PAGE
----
The highly anticipated Queensferry Crossing opened to traffic in the early hours on Wednesday, kicking off a week of celebrations for the new bridge. Its £1.35bn price tag means that the publicly-funded, 1.7 mile crossing, is the biggest infrastructure project in Scotland for a generation.
The new bridge will be the longest cable-stayed bridge in the world, taking a large proportion of the traffic that currently uses the 53-year-old Forth Road Bridge, becoming the main through route between Edinburgh and Fife.
Queenferry Crossing’s opening will come as a welcome addition for both locals and tourists alike, helping to ease pressure on the Forth Bridge, which has been dogged by maintenance problems for more than a decade. The Forth Bridge will remain though, serving as a crossing for pedestrians, cyclists and, eventually buses. This will leave the new bridge free to accommodate an estimated 24 million vehicles a year.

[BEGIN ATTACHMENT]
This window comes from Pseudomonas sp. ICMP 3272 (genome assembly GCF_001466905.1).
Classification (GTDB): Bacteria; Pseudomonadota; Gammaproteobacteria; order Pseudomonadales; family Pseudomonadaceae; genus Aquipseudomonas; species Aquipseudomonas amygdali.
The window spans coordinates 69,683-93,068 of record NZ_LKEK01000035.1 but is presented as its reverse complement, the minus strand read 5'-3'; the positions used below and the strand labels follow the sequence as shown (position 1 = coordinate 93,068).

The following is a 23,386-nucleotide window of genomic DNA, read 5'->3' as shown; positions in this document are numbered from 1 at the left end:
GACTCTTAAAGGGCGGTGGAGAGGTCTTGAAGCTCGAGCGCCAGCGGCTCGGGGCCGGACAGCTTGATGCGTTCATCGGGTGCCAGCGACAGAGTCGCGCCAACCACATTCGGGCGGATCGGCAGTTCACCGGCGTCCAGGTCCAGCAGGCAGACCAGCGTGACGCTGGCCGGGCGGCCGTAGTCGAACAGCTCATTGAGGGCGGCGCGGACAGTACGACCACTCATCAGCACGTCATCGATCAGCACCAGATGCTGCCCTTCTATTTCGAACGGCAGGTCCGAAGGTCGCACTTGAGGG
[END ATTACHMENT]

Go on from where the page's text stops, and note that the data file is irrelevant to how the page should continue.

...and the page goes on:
Plans for the Construction of Queensferry Crossing were first announced in 2007 as a way of easing traffic and congestion in the area, with work beginning in 2011. The new bridge has benefited from key improvements in engineering, enabling it to be fitted with wind barriers which can withstand heavy gusts, allowing it to stay open in all weathers. Additionally, it has been fitted with around 1,000 sensors, which will give advanced warning of any problems, so that maintenance teams can pre-empt potential issues.
A week of planned events will give locals the chance to walk across the bridge before it is officially opened to motorists on Thursday 7th September.
Image copyright: © VisitScotland / Airborn Lens